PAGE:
Now, using the cable you just disconnected from the soundbar that’s coming from the Television (or another audio source, if you’re using HDMI ARC), that’s what you want to plug into the “audio in” port on the back of your karaoke mixer.
Depending on the make and model of your mixer, it may take RCA cables, HDMI, analog, or even optical in, but if the ports don’t match, you’ll need an adapter of some kind. You need to make the TV input to the mixer, so if you have an HDMI cord coming from your Television (for instance), you’d be able to connect that directly to the mixer linked above that has HDMI in.
If your Television has other audio-out options, you may be able to use an analog 3.5mm to 3.5mm cable to connect the devices, or you may be able to use the RCA-to-3.5mm adapters that come with most karaoke mixers to make it work.
Regardless, you’ll need to find some combination of ports, cables, and/or adaptors that allow you to connect your Television to your mixer, and this will be limited by the Television and mixer’s available ports. This is why it’s good to plan these setups in advance if you can, to purchase a mixer that matches your port availability most easily.
By this point, you should be pretty familiar with the ports available on your karaoke mixer. There will be an “audio-in” option used in the step above, and an “audio-out” port that it’s time to use now. Find that audio-out port and use it to connect the karaoke mixer to your soundbar.
The same discussion around ports and adapters at step 2 is also in effect here: you’ll need to match the karaoke mixer’s audio output port to your soundbar’s audio input port. If the ports match then this will only require one cable. If the ports don’t match, it may require an adaptor or cable that has different ends, like a 3.5mm to RCA cable.
Now that the mixer is routing audio from your Television or video source to the soundbar properly, we can turn our attention to the microphone. You may have multiple microphones for duets or just a single microphone, but they’ll connect the same way: through the karaoke mixer.
Luckily, most karaoke mixers like the Fifine UHF Dual Channel Wireless Karaoke System-K036 (on Amazon) come with their own microphones. This is great because the microphones are paired on different wireless frequencies than most of your other equipment, minimizing interference.
They may be wired microphones, which are typically connected via a ¼” input labeled simply “mic.” If you’re using wired microphones, plug them in and you’re done. For wireless, there will be an on/off switch, and there will be some batteries that need to be changed out periodically.
For wireless microphones, if they came with the karaoke mixer they should work as soon as you turn them on (assuming the batteries are charged, anyhow). There may be a pairing process, but if that’s the case you can reference the karaoke mixer’s instructions there.
And you probably won’t want to use this option, but there are some karaoke mixers that will take a mic-in via Bluetooth, allowing you to potentially use your phone or other Bluetooth microphones with the mixer. However, this option may have some signal disruption issues and, let’s face it, if you’re this committed to karaoke you want the handheld microphones.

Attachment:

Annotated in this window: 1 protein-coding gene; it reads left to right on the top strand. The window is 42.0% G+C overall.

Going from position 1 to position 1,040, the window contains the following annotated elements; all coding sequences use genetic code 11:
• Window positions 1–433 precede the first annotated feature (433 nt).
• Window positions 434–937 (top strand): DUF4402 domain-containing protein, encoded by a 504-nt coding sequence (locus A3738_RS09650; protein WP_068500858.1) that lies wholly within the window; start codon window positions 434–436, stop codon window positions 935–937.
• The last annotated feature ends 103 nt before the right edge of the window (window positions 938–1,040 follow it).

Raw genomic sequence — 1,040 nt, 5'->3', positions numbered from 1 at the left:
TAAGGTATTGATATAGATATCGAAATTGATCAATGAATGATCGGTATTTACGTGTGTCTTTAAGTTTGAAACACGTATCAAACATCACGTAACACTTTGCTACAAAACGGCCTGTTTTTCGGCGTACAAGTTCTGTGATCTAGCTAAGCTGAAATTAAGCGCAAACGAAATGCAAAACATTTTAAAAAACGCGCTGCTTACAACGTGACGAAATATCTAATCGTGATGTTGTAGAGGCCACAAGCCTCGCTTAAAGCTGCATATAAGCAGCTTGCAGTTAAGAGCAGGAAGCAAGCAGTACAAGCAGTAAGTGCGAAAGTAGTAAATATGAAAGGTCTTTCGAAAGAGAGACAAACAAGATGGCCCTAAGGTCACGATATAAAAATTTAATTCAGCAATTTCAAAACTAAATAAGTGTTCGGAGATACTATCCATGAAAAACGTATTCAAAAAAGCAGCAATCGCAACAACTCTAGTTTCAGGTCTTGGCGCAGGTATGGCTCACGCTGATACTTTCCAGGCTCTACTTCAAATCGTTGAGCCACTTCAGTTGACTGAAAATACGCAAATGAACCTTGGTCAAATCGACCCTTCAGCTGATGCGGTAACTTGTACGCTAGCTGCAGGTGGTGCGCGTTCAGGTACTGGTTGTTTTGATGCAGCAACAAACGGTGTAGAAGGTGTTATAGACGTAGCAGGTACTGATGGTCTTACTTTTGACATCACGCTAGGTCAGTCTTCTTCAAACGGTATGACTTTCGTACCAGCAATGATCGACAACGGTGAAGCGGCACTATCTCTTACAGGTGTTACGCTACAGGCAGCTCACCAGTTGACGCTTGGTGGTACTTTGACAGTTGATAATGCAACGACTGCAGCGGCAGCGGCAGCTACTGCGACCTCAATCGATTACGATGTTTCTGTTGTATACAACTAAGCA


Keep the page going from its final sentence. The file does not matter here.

Now that everything’s connected, you’re ready to try the system out. First, get something playing on your TV (or whatever video source you’re using) and make sure there is sound coming out of the soundbar.
If you don’t hear anything immediately, check the volume settings on the TV, soundbar, and mixer independently. Any one of them may be keeping the volume low. After playing with these, you should be able to get sound from the video source coming out of the mixer.
Now, grab your microphone and say something! If you don’t hear yourself over the soundbar, then play with the knobs on the mixer to try and increase the volume of your voice compared to the music input. Run this test for all of your microphones and you’re good to go!
I wanted to add one last note here about how to do karaoke over your soundbar properly. If you’ve followed the steps above, you have the hardware sorted out, but to get a karaoke night going you’ll also need to have a strategy for managing the music, choosing songs, etc. And you’ll probably want to do this without fiddling with remotes as much as possible.
Youtube is a great source of karaoke tracks with music and words. It takes a lot of guesswork out of the process and saves you having to buy and coordinate some special karaoke app. And it has a sort of super-power when it comes to the ability to cast videos from your phone.
I recommend running your karaoke night like this: casting songs from your phone to the Youtube app on your TV (with all of the audio managed over the karaoke mixer as described above) because it allows you to cue up songs in advance and hand the “wheel” over to somebody else. This will really allow your party to flow.